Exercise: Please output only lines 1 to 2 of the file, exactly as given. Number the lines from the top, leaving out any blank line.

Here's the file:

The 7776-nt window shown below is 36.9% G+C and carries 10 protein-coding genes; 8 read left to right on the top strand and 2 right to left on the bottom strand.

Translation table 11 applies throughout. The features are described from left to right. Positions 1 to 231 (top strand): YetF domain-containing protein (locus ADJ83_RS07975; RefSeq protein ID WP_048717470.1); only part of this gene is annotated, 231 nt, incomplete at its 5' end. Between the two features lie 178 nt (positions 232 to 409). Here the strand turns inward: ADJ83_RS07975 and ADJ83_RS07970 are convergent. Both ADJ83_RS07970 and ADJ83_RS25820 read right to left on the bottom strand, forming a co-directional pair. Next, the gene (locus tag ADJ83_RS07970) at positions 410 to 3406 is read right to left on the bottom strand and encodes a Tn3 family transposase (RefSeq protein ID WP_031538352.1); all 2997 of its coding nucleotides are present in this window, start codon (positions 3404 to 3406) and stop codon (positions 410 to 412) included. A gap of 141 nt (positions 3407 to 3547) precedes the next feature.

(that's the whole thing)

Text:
The 7776-nt window shown below is 36.9% G+C and carries 10 protein-coding genes; 8 read left to right on the top strand and 2 right to left on the bottom strand.

Translation table 11 applies throughout. The features are described from left to right. Positions 1 to 231 (top strand): YetF domain-containing protein (locus ADJ83_RS07975; RefSeq protein ID WP_048717470.1); only part of this gene is annotated, 231 nt, incomplete at its 5' end. Between the two features lie 178 nt (positions 232 to 409). Here the strand turns inward: ADJ83_RS07975 and ADJ83_RS07970 are convergent. Both ADJ83_RS07970 and ADJ83_RS25820 read right to left on the bottom strand, forming a co-directional pair. Next, the gene (locus tag ADJ83_RS07970) at positions 410 to 3406 is read right to left on the bottom strand and encodes a Tn3 family transposase (RefSeq protein ID WP_031538352.1); all 2997 of its coding nucleotides are present in this window, start codon (positions 3404 to 3406) and stop codon (positions 410 to 412) included. A gap of 141 nt (positions 3407 to 3547) precedes the next feature.